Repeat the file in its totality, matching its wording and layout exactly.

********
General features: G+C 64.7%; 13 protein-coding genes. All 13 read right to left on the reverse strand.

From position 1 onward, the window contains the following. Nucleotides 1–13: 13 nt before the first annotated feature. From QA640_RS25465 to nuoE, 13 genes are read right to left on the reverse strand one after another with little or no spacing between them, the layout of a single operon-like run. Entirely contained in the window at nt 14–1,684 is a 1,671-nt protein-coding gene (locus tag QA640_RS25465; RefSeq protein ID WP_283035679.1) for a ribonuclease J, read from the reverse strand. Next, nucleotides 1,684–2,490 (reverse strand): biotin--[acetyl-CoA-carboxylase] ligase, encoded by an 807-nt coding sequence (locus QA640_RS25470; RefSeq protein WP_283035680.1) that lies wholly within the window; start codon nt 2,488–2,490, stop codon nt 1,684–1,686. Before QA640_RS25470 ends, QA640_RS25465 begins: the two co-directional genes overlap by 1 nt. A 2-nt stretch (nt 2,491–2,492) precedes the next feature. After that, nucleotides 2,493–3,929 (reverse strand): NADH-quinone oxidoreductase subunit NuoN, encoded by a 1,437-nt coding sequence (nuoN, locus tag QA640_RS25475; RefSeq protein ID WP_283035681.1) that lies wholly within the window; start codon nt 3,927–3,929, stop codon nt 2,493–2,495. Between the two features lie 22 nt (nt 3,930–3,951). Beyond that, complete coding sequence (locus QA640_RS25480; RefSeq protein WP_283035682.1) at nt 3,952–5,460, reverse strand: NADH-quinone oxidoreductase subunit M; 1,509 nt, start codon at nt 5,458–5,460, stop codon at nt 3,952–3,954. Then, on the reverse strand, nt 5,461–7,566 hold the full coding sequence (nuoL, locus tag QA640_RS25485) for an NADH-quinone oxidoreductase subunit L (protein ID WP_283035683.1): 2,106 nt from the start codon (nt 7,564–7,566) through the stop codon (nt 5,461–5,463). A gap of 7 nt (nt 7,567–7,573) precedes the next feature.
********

General features: G+C 64.7%; 13 protein-coding genes. All 13 read right to left on the reverse strand.

From position 1 onward, the window contains the following. Nucleotides 1–13: 13 nt before the first annotated feature. From QA640_RS25465 to nuoE, 13 genes are read right to left on the reverse strand one after another with little or no spacing between them, the layout of a single operon-like run. Entirely contained in the window at nt 14–1,684 is a 1,671-nt protein-coding gene (locus tag QA640_RS25465; RefSeq protein ID WP_283035679.1) for a ribonuclease J, read from the reverse strand. Next, nucleotides 1,684–2,490 (reverse strand): biotin--[acetyl-CoA-carboxylase] ligase, encoded by an 807-nt coding sequence (locus QA640_RS25470; RefSeq protein WP_283035680.1) that lies wholly within the window; start codon nt 2,488–2,490, stop codon nt 1,684–1,686. Before QA640_RS25470 ends, QA640_RS25465 begins: the two co-directional genes overlap by 1 nt. A 2-nt stretch (nt 2,491–2,492) precedes the next feature. After that, nucleotides 2,493–3,929 (reverse strand): NADH-quinone oxidoreductase subunit NuoN, encoded by a 1,437-nt coding sequence (nuoN, locus tag QA640_RS25475; RefSeq protein ID WP_283035681.1) that lies wholly within the window; start codon nt 3,927–3,929, stop codon nt 2,493–2,495. Between the two features lie 22 nt (nt 3,930–3,951). Beyond that, complete coding sequence (locus QA640_RS25480; RefSeq protein WP_283035682.1) at nt 3,952–5,460, reverse strand: NADH-quinone oxidoreductase subunit M; 1,509 nt, start codon at nt 5,458–5,460, stop codon at nt 3,952–3,954. Then, on the reverse strand, nt 5,461–7,566 hold the full coding sequence (nuoL, locus tag QA640_RS25485) for an NADH-quinone oxidoreductase subunit L (protein ID WP_283035683.1): 2,106 nt from the start codon (nt 7,564–7,566) through the stop codon (nt 5,461–5,463). A gap of 7 nt (nt 7,567–7,573) precedes the next feature.